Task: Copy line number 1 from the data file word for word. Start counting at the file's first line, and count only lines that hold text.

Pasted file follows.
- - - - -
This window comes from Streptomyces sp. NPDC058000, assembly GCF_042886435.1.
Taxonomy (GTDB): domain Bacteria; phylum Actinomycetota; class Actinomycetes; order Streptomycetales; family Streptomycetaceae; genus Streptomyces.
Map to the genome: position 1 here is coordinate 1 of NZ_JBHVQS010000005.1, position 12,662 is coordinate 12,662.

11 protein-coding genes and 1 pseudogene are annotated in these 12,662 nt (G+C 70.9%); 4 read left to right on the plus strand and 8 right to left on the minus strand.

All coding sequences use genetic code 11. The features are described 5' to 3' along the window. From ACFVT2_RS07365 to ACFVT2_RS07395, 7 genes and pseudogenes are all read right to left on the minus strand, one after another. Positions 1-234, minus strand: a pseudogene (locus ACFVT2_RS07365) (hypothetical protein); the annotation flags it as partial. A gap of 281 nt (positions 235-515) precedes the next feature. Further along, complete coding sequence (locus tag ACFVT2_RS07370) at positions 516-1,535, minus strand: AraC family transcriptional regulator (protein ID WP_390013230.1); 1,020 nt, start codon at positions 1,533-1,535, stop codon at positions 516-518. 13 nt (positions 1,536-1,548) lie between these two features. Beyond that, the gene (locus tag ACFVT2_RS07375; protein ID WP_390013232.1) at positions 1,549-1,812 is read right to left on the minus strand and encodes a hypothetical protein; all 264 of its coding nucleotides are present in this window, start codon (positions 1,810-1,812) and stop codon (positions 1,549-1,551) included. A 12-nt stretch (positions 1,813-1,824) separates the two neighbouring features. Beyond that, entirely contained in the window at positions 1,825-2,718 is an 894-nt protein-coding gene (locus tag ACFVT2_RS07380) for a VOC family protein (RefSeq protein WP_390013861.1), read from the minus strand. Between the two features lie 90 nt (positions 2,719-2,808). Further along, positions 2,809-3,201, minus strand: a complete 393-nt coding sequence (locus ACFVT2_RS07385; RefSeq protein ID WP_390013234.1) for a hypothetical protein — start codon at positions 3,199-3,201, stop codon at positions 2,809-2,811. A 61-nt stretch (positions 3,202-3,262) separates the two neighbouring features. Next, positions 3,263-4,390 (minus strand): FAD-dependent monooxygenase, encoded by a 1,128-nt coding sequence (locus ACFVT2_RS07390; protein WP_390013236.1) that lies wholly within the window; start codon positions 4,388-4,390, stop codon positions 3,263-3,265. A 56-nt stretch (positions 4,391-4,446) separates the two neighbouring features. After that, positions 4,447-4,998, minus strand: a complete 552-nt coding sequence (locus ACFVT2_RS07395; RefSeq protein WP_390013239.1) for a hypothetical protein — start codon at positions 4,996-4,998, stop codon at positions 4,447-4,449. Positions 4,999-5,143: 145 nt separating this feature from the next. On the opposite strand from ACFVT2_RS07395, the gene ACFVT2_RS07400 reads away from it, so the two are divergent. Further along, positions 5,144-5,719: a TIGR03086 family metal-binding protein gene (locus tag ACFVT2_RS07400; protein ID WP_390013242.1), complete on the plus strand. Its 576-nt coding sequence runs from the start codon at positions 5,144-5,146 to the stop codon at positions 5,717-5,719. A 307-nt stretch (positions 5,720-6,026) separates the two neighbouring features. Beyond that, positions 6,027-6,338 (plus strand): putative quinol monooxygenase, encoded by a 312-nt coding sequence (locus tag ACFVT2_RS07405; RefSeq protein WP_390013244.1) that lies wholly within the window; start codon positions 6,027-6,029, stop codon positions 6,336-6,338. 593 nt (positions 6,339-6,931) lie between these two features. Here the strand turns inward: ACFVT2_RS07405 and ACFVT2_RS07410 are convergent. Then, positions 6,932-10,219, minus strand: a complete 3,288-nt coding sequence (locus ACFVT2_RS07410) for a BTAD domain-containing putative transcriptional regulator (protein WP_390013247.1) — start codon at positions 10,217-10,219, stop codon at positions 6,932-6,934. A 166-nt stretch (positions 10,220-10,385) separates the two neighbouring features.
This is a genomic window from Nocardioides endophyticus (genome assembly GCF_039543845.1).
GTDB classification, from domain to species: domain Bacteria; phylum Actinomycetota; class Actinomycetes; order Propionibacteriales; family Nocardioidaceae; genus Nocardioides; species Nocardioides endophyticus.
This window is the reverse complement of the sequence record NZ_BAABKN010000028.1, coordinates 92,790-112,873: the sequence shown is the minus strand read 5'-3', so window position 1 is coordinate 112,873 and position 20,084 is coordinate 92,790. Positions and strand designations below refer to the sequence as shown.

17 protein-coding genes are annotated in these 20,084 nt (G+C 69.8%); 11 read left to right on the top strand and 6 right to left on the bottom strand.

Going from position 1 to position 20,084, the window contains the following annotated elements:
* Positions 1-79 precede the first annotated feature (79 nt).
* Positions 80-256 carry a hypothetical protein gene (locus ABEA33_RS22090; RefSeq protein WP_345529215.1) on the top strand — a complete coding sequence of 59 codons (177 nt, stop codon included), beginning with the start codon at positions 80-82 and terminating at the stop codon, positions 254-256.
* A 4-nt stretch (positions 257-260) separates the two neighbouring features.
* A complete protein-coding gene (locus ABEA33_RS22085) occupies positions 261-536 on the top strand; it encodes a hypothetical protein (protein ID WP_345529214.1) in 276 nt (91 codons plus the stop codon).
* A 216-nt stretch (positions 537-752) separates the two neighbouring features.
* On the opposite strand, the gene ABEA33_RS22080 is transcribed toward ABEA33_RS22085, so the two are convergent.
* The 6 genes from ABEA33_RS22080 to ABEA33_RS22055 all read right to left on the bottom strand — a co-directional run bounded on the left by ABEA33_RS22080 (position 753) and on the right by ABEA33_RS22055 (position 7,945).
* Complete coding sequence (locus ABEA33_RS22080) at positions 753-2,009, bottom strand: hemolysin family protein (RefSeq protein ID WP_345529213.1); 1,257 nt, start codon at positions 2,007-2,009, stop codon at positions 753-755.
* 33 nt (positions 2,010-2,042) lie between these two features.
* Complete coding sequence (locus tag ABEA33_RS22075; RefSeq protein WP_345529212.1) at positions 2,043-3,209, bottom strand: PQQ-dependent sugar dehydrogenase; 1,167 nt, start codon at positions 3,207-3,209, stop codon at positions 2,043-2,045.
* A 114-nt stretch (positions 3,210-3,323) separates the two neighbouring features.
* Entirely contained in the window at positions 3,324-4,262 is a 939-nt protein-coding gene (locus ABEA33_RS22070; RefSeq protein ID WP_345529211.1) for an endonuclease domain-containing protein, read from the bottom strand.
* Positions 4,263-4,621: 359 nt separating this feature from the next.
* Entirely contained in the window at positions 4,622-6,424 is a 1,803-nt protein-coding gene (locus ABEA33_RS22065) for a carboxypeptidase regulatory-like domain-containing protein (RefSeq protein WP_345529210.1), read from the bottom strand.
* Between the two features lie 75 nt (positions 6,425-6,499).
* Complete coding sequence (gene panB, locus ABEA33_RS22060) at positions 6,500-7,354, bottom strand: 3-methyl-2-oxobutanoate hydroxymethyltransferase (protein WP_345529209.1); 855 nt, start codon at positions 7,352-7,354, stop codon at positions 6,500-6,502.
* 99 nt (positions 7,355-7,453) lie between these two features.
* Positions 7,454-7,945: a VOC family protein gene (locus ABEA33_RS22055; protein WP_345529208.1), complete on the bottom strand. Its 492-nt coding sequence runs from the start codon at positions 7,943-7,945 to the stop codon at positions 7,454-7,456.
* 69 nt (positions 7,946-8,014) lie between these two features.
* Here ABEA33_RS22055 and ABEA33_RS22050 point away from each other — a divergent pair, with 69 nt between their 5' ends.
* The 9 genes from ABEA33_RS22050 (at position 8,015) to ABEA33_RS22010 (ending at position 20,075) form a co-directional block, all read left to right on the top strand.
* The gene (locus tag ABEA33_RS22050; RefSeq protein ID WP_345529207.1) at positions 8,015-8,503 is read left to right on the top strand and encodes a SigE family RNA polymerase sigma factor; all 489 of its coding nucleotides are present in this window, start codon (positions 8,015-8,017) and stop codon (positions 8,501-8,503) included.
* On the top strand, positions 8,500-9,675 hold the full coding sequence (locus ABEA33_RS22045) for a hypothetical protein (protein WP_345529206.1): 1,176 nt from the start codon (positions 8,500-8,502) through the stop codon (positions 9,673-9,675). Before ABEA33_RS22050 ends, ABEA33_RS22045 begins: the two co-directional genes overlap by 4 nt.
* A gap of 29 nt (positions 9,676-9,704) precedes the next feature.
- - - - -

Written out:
This window comes from Streptomyces sp. NPDC058000, assembly GCF_042886435.1.